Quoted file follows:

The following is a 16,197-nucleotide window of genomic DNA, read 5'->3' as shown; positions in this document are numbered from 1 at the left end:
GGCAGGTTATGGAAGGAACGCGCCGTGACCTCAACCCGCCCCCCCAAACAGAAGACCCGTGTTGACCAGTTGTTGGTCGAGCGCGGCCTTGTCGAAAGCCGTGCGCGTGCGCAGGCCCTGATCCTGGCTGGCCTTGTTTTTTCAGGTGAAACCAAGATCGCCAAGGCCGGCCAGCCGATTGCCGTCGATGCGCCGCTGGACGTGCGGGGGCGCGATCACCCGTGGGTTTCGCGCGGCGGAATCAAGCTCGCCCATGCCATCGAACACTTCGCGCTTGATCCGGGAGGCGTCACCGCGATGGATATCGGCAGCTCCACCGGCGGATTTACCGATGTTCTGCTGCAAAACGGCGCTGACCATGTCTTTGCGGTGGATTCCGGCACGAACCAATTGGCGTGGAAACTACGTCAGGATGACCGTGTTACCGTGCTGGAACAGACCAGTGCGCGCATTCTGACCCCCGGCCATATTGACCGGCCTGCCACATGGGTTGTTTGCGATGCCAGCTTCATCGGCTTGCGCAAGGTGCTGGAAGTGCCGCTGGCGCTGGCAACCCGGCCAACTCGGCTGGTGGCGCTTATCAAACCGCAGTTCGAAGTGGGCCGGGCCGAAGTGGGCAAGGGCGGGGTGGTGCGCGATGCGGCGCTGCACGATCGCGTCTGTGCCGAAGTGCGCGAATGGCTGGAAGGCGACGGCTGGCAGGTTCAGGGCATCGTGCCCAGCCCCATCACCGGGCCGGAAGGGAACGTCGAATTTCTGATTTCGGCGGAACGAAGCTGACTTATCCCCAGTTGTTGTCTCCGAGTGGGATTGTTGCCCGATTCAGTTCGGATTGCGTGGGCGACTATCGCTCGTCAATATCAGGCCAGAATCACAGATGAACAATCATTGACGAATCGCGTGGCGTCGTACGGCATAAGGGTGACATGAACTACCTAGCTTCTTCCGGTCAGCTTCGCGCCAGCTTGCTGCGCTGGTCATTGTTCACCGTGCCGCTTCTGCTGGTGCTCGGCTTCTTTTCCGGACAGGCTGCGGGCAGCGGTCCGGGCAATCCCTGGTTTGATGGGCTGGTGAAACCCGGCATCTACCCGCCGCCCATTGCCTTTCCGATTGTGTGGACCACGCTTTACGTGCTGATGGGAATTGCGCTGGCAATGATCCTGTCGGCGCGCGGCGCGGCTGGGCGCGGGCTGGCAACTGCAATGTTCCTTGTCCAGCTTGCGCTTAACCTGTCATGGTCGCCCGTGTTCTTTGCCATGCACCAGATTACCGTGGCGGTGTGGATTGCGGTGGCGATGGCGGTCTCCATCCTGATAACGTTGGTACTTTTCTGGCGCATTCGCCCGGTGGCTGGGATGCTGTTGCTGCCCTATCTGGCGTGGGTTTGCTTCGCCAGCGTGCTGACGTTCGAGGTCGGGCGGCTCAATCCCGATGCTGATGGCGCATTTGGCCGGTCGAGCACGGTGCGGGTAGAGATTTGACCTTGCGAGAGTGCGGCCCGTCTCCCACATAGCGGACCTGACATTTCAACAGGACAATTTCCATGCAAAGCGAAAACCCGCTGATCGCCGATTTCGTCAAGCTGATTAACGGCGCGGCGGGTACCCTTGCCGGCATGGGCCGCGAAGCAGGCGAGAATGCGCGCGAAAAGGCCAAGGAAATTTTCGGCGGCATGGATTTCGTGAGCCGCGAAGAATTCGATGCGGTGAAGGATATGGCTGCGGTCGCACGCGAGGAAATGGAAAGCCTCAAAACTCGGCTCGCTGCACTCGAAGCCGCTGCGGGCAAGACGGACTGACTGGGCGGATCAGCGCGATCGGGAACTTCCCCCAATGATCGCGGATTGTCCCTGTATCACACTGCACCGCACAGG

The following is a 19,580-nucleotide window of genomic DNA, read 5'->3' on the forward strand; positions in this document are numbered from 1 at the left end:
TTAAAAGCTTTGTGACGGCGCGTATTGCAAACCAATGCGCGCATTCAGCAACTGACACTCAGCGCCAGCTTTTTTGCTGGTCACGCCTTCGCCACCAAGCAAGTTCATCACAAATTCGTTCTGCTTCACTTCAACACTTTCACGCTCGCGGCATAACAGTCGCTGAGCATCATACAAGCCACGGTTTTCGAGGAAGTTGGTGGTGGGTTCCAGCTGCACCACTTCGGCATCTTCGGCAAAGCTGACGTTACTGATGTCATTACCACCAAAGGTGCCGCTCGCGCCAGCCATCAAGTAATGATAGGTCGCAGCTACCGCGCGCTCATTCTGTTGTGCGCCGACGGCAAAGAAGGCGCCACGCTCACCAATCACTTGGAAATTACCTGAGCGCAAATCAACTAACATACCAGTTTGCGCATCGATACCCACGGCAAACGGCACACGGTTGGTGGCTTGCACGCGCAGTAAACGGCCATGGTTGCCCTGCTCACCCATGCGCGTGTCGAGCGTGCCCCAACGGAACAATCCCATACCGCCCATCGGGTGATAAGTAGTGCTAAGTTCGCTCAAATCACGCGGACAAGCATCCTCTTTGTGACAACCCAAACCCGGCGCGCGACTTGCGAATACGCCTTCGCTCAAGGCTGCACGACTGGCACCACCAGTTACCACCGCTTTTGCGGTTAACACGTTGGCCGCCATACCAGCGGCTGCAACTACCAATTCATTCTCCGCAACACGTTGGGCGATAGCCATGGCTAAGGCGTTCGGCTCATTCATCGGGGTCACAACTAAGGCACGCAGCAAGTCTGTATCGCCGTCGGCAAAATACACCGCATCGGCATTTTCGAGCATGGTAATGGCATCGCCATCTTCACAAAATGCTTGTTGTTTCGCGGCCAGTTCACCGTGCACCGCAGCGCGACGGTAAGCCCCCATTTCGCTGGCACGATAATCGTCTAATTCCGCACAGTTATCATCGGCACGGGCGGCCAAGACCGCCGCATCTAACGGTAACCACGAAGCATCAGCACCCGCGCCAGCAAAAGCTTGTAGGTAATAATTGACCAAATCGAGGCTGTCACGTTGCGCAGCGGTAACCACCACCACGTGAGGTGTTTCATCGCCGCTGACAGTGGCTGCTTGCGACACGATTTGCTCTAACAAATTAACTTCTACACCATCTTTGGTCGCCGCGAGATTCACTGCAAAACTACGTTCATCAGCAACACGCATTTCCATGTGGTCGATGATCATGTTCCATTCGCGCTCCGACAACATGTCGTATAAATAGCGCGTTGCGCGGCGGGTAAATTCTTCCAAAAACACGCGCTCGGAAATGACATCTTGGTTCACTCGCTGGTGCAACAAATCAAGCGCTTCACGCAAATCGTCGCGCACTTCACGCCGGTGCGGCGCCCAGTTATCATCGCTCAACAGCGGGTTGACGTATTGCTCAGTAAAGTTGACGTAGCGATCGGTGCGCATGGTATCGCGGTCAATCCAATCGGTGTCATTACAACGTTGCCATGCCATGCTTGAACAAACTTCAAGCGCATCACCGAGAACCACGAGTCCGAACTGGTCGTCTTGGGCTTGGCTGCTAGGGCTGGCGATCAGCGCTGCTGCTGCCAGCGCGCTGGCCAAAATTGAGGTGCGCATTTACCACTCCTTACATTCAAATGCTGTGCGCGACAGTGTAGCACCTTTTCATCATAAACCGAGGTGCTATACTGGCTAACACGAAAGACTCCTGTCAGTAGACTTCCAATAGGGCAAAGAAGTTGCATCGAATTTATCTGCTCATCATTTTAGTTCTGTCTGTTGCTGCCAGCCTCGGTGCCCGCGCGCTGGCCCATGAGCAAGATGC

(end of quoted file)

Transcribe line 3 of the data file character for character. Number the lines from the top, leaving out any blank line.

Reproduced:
The following is a 19,580-nucleotide window of genomic DNA, read 5'->3' on the forward strand; positions in this document are numbered from 1 at the left end: